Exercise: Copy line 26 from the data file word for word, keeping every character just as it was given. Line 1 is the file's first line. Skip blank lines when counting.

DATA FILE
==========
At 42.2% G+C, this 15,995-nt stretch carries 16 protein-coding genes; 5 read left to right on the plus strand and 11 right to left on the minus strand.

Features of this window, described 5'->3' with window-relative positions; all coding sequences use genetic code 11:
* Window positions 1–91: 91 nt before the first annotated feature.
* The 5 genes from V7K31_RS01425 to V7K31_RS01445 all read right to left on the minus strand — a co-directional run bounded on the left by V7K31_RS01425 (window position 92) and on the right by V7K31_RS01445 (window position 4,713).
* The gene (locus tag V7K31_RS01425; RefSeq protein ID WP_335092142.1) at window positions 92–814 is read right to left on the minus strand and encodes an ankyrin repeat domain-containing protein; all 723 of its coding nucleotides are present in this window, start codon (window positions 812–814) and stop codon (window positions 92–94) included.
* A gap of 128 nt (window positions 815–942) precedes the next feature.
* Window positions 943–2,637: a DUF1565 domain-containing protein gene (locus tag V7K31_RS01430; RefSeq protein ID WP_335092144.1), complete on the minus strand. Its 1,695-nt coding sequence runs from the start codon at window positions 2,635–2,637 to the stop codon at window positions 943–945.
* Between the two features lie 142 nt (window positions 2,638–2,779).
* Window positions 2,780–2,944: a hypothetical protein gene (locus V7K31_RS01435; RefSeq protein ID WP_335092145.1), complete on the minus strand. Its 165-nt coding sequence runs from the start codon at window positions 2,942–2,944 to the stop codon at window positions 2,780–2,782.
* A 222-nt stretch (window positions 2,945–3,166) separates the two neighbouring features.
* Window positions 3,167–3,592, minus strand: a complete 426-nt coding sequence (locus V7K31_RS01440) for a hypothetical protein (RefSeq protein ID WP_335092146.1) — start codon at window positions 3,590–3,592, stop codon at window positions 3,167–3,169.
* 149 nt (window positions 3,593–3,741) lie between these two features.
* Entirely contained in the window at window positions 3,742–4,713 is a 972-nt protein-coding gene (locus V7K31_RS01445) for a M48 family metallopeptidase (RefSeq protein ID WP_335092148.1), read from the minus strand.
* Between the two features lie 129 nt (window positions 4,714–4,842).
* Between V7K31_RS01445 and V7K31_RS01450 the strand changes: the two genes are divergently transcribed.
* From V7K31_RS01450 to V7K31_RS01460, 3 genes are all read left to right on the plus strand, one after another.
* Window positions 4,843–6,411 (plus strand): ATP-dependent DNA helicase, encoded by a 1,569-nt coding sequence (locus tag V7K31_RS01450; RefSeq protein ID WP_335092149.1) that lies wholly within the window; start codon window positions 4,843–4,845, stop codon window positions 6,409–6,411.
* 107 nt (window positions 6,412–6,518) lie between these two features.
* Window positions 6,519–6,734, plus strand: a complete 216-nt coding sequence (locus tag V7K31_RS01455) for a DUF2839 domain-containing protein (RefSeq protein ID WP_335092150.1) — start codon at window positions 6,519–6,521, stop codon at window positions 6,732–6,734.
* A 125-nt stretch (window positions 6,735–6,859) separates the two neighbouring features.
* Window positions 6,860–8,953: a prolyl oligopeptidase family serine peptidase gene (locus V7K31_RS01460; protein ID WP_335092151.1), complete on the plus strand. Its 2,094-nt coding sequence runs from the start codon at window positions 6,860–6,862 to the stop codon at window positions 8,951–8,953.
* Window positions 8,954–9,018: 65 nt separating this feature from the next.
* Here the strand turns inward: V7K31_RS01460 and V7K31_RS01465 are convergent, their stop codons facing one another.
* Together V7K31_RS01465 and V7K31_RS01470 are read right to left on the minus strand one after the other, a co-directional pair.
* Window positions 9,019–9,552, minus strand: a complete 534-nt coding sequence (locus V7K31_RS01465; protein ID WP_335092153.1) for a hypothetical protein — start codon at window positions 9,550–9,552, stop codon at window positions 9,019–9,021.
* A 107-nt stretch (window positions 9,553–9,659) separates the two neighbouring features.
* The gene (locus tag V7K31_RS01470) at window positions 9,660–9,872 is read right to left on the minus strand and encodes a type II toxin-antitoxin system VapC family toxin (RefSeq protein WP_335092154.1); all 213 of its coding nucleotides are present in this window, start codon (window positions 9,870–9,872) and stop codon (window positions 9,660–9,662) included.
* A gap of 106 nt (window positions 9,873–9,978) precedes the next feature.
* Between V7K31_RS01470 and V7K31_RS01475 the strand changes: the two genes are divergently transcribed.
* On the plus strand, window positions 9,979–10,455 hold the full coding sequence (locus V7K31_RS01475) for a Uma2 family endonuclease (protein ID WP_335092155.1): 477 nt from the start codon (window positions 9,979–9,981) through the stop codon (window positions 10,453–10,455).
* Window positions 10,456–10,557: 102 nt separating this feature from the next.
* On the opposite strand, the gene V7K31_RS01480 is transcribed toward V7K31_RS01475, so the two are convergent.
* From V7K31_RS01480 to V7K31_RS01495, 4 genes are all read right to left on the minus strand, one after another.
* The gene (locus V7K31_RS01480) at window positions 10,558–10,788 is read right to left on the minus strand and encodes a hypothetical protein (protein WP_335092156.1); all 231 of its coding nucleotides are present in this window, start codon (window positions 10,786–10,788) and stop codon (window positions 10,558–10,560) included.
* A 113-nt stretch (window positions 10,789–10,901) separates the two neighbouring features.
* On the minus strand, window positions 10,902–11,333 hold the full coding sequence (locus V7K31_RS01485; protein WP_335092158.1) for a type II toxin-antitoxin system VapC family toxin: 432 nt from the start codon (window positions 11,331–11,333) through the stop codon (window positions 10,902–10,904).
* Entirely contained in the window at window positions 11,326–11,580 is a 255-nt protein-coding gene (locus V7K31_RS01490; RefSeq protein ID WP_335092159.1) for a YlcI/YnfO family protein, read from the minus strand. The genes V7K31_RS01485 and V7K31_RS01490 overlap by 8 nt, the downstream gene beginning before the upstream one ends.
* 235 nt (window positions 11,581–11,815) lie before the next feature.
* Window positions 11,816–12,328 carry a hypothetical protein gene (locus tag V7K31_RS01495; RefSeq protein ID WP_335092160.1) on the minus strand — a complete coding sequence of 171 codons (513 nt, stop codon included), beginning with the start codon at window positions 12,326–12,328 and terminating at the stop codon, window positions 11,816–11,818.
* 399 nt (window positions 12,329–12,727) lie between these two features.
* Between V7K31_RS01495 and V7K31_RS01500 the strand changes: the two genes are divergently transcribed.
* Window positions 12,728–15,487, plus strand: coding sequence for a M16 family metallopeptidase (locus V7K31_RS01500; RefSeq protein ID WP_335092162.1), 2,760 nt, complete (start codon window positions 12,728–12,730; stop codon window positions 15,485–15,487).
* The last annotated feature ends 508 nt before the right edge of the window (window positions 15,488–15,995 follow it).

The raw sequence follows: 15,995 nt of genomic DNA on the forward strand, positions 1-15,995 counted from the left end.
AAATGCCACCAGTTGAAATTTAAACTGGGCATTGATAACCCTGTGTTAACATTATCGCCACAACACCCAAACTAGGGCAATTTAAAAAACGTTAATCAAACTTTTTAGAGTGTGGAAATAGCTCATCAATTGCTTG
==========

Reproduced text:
* A 107-nt stretch (window positions 9,553–9,659) separates the two neighbouring features.